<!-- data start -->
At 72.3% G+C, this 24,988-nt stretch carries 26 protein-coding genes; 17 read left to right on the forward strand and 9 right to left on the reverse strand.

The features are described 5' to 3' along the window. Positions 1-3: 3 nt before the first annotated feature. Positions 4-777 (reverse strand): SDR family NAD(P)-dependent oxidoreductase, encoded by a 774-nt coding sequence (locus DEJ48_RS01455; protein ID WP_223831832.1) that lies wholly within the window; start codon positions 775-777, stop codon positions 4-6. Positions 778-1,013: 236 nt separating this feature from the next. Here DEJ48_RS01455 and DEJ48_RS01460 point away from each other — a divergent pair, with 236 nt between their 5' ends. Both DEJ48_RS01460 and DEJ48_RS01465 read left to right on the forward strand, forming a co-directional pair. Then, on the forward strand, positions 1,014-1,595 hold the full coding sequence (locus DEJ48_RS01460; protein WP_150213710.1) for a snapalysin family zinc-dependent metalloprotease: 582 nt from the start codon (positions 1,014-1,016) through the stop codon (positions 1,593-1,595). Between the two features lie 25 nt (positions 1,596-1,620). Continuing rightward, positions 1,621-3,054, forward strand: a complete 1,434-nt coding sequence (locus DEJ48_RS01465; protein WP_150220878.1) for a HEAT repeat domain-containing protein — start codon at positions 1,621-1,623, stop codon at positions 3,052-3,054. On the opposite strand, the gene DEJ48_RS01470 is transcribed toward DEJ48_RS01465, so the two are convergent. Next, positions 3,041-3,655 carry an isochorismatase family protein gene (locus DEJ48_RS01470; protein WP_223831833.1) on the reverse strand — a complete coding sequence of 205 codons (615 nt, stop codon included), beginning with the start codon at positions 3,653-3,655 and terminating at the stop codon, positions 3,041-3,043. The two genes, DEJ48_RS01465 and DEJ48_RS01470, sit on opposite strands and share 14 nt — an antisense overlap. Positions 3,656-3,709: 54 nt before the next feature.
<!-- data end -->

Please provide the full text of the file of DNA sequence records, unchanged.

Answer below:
At 72.3% G+C, this 24,988-nt stretch carries 26 protein-coding genes; 17 read left to right on the forward strand and 9 right to left on the reverse strand.

The features are described 5' to 3' along the window. Positions 1-3: 3 nt before the first annotated feature. Positions 4-777 (reverse strand): SDR family NAD(P)-dependent oxidoreductase, encoded by a 774-nt coding sequence (locus DEJ48_RS01455; protein ID WP_223831832.1) that lies wholly within the window; start codon positions 775-777, stop codon positions 4-6. Positions 778-1,013: 236 nt separating this feature from the next. Here DEJ48_RS01455 and DEJ48_RS01460 point away from each other — a divergent pair, with 236 nt between their 5' ends. Both DEJ48_RS01460 and DEJ48_RS01465 read left to right on the forward strand, forming a co-directional pair. Then, on the forward strand, positions 1,014-1,595 hold the full coding sequence (locus DEJ48_RS01460; protein WP_150213710.1) for a snapalysin family zinc-dependent metalloprotease: 582 nt from the start codon (positions 1,014-1,016) through the stop codon (positions 1,593-1,595). Between the two features lie 25 nt (positions 1,596-1,620). Continuing rightward, positions 1,621-3,054, forward strand: a complete 1,434-nt coding sequence (locus DEJ48_RS01465; protein WP_150220878.1) for a HEAT repeat domain-containing protein — start codon at positions 1,621-1,623, stop codon at positions 3,052-3,054. On the opposite strand, the gene DEJ48_RS01470 is transcribed toward DEJ48_RS01465, so the two are convergent. Next, positions 3,041-3,655 carry an isochorismatase family protein gene (locus DEJ48_RS01470; protein WP_223831833.1) on the reverse strand — a complete coding sequence of 205 codons (615 nt, stop codon included), beginning with the start codon at positions 3,653-3,655 and terminating at the stop codon, positions 3,041-3,043. The two genes, DEJ48_RS01465 and DEJ48_RS01470, sit on opposite strands and share 14 nt — an antisense overlap. Positions 3,656-3,709: 54 nt before the next feature.